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I have 2 questions:

  1. I am trying to center a figure in LaTeX, but above a certain size it just starts at the left margin and goes beyond the right. How can I make it actually center, so the amount it goes over the left margin is the same as the right?

  2. Some short lines justify to fill the whole page width, which makes it look really bad. Is there a way I can fix these lines, or maybe set the width for justification to be considered?

Thanks in advance.

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3 Answers 3

up vote 23 down vote accepted
  1. \centerline{\includegraphics{foo}}

  2. Can you provide an example? You can use \raggedright or even ragged2e package to control the paragraph. However, I wonder how the short lines fill the whole page width.

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Thank you, these both worked perfectly! The line in question was "when one interprets them.". I simply surrounded it in raggedright and it worked. Is there a more permanent solution, though? –  Anonymous Jan 10 '11 at 5:44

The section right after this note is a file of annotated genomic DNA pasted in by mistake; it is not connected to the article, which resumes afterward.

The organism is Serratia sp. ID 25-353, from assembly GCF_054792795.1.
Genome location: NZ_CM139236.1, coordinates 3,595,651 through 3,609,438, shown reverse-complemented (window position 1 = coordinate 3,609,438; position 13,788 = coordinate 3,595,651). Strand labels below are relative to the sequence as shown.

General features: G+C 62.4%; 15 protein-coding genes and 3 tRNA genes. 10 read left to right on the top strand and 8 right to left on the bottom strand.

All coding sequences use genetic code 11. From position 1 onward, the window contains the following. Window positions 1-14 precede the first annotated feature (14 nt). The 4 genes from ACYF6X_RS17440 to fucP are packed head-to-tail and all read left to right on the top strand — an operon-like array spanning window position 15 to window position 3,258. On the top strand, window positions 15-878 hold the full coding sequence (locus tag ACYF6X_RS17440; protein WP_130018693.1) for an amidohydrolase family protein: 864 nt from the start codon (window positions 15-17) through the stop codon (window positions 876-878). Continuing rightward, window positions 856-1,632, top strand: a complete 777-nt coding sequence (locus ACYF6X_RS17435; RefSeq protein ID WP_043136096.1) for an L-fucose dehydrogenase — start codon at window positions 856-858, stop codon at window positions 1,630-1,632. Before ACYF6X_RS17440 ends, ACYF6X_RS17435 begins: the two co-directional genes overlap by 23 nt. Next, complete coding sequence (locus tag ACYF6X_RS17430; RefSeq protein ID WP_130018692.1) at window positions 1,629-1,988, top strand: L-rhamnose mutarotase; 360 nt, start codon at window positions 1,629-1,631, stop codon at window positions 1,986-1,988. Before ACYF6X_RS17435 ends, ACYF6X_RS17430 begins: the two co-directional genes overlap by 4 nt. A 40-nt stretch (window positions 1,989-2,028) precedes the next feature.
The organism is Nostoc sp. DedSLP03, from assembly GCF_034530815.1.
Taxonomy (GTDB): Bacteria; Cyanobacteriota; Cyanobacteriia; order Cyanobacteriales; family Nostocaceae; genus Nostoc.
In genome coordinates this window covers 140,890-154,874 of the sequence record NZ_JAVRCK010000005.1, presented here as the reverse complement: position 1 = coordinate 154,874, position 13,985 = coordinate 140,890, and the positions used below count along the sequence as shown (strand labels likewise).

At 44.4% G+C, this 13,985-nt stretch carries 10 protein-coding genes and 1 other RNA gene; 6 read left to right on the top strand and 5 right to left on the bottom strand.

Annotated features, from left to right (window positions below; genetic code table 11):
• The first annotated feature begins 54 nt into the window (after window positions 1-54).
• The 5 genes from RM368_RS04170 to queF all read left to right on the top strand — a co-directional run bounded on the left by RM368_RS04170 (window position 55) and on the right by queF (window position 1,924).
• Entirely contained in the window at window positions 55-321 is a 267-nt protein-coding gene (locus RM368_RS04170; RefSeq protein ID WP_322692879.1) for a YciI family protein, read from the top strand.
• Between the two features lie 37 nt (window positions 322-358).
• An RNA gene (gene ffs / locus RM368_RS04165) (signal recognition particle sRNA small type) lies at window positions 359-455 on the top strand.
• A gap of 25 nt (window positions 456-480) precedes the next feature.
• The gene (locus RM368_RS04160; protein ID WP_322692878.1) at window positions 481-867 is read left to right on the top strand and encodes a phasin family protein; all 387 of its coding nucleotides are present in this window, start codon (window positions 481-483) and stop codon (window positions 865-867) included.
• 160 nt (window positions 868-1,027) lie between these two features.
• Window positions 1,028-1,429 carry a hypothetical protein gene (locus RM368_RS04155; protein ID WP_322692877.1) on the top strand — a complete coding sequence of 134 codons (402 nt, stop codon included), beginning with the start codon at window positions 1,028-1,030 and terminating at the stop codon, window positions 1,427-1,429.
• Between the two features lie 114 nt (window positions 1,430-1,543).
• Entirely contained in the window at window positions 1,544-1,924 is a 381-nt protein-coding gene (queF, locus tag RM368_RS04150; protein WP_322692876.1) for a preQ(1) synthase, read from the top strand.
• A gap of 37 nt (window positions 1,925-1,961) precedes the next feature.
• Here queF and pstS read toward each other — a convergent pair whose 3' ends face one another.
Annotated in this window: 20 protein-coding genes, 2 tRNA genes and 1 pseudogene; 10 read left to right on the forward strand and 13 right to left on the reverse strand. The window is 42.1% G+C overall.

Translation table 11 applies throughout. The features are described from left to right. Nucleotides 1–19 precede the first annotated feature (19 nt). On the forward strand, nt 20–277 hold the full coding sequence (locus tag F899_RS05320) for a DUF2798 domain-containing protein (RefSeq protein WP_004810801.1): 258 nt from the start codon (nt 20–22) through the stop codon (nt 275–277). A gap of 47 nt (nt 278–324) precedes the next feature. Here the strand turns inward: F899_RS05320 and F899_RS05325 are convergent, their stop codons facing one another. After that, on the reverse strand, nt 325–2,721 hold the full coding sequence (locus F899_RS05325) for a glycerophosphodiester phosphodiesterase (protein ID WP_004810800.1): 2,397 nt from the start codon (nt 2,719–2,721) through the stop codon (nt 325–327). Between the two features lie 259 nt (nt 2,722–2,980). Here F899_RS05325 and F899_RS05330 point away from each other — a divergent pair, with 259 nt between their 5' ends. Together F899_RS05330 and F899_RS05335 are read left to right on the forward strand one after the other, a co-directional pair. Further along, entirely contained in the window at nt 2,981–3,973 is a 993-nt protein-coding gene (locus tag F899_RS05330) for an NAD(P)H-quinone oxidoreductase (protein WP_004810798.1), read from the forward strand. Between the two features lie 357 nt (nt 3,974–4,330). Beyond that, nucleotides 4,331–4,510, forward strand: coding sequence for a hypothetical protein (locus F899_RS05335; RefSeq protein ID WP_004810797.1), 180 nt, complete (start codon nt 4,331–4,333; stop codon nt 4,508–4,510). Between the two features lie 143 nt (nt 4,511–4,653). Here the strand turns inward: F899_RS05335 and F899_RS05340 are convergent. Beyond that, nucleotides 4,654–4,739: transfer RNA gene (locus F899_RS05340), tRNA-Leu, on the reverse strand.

It is hard to figure out what problem you're having with (2). It's completely unclear what "a more permanent solution" would be like. That's why Leo wanted an example. –  frabjous Jan 10 '11 at 17:42

Re: 1.: I've been using this excellent tip by Stefan Kottwitz for very large figures in my PhD-Thesis. Essentially, it boils down to using a

\noindent\makebox[\textwidth]{%
  very wide figure or very wide table%
}

around your figure- or table-code.

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Another possible solution is to use a picture environment and then \put the included graphic way left:

\begin{figure}[htbp]
  \centering
  \setlength{\unitlength}{\textwidth} 
    \begin{picture}(1,0.5)%in case your image is twice as wide as it is high
                          %(otherwise change the 0.5 to your file's height/width).
       \put(-0.1,0){\includegraphics[width=1.2\unitlength]{image.jpg}}
    \end{picture}
\end{figure}
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